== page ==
External Dependencies in the Client-Side Framework

There are thousands of npm packages out there on the internet, the new SharePoint Framework allows developers to make use of these. This article walks you through the process of adding external packages to your project.

WARNING: This was produced with pre-release material and is subject to change!!

Once you get your hands on the SharePoint Framework, one of the first things you’re going to want to do is start building applications using some of the tools and technologies you’re familar with. AngularJS might be one of those, but this tutorial works for any project which is hosted in an npm repo, and has TypeScript typings available in DefinitelyTyped. You can of course create your own TypeScript definitions, and npm packages…but let’s walk before we run ;)

So, as a first step, we need to understand the anatomy of a client-side application, I’ll stress again this is pre-release.

There’s three important files

  • .\package.json This config stores information about your npm package, but most importantly for us - the dependencies.
  • .\typings\tsd.d.ts This includes references to all our TypeScript definitions. These definitions allow for intellisense in VS/VSCode and ensure syntax and typings are correct.
  • .\config\bundle.json This config file helps us define the source of our external packages and configure WebPack/System.js. Both important elements in building client-side solutions.

Installing the npm package

In order to get going, we need to install our npm package. In this case, it’s AngularJS, which is called angular. So, to do this run the command below and also observe the changes to .\package.json

npm install angular --save

Configuring bundle.json

By default, your new package will get bundled into your application, which we want to avoid. Ideally, we want to use an external CDN for libraries. In order to do this, we need to do two things.

  • We need to exclude angular from the bundle, by adding it to the exclude array. This will ensure WebPack doesn’t add the AngularJS library doesn’t get added to our output file (in this case intranet-application.js). This prevents our application bloating.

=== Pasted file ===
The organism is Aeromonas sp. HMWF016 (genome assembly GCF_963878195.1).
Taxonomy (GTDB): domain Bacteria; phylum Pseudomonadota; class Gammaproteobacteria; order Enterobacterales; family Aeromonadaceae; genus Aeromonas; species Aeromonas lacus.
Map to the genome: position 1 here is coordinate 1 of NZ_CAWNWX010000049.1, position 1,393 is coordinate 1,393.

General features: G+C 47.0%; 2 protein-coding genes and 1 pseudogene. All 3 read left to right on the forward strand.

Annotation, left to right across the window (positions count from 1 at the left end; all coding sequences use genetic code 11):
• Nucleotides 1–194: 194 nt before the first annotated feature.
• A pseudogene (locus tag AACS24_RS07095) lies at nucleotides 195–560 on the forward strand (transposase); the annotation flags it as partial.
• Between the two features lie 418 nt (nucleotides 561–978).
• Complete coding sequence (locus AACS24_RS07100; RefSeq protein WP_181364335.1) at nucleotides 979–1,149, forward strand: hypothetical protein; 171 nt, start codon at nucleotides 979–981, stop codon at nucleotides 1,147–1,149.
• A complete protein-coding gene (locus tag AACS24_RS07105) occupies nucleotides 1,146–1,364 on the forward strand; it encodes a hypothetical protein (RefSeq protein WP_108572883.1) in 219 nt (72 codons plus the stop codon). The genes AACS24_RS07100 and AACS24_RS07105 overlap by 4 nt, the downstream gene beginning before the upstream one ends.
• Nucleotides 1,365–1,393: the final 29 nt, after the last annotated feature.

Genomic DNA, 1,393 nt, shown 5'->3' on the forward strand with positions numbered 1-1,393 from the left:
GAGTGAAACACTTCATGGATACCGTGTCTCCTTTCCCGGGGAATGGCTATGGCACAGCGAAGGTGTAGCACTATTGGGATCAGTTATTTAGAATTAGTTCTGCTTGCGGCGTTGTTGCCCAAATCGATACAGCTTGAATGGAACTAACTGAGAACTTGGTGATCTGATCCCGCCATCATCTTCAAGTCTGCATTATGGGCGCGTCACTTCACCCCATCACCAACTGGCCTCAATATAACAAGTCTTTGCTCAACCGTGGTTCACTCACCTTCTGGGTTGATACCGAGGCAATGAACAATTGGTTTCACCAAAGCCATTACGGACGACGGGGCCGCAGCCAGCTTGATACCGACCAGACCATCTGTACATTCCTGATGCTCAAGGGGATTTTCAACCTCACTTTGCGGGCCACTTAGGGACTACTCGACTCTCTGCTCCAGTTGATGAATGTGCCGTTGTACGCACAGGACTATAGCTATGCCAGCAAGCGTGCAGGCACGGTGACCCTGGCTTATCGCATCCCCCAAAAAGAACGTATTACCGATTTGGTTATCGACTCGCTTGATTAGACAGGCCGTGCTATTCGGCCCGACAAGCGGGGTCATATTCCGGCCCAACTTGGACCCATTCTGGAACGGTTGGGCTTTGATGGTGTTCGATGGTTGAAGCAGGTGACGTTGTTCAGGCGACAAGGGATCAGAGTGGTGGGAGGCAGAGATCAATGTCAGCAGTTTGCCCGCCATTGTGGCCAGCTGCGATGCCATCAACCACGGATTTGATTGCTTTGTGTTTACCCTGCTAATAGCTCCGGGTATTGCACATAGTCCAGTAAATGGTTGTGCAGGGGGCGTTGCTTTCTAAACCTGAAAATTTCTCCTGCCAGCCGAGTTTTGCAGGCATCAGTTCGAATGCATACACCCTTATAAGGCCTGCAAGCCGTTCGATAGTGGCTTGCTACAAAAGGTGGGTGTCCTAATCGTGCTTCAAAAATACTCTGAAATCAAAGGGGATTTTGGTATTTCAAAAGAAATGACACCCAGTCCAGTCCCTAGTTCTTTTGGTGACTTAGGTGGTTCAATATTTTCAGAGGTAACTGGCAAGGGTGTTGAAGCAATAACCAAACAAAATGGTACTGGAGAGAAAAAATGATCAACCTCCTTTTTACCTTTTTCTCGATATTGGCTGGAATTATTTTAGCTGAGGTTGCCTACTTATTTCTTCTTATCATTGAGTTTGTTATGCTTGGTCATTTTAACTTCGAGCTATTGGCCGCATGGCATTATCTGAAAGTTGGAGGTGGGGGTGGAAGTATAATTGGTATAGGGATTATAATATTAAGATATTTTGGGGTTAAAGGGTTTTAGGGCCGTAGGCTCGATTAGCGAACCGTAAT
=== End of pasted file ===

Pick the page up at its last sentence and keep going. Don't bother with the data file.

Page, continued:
• Add a reference to angular in the config.paths object. The config object is used by the @ms/sharepoint bundle task, and uses system.js to load dependencies. Adding angular to this object tells system.js to load AngularJS from an external CDN.
  "entries": [
      "entry": "./lib/intranetApplication/IntranetApplicationApplication.js",
      "outputPath": "dist/intranet-application.bundle.js",
      "configPath": "dist/intranet-application.config.js",
      "useWebpack": true,
      "exclude": [
  "config": {
    "paths": {
      "angular": "https://ajax.googleapis.com/ajax/libs/angularjs/1.5.0/angular.min.js",
      "@ms/sp-client-platform": "dist/sp-client-platform.js",
      "react-dom": "dist/react-dom.js",
      "react": "dist/react.js"
  "baseUrl": "http://localhost:4321"

Adding TypeScript definitions

In order to use AngularJS in our IDE of choice (because you get to choose now!), we need to add the TypeScript definition. First, run the command below to get the typings, whilst observing the .\typings folder. You’ll see a new folder called angularjs appear with angular.d.ts in it.

tsd install angular

Next, we need to add a reference to this file in .\typings\tsd.d.ts. Add the line below to the file

/// <reference path="angularjs/angular.d.ts" />

Get using your new library

The final step in config, is to reference the Node.js package. In your application, typically .\src\[YourAppName]\[YourAppName.ts], add your package. In the case of AngularJS, the syntax is below.

import 'angular'

Now go to your workbench, and look in Developer Tools, you’ll observe your library has been loaded from the path defined in bundle.json

AngularJS Loaded!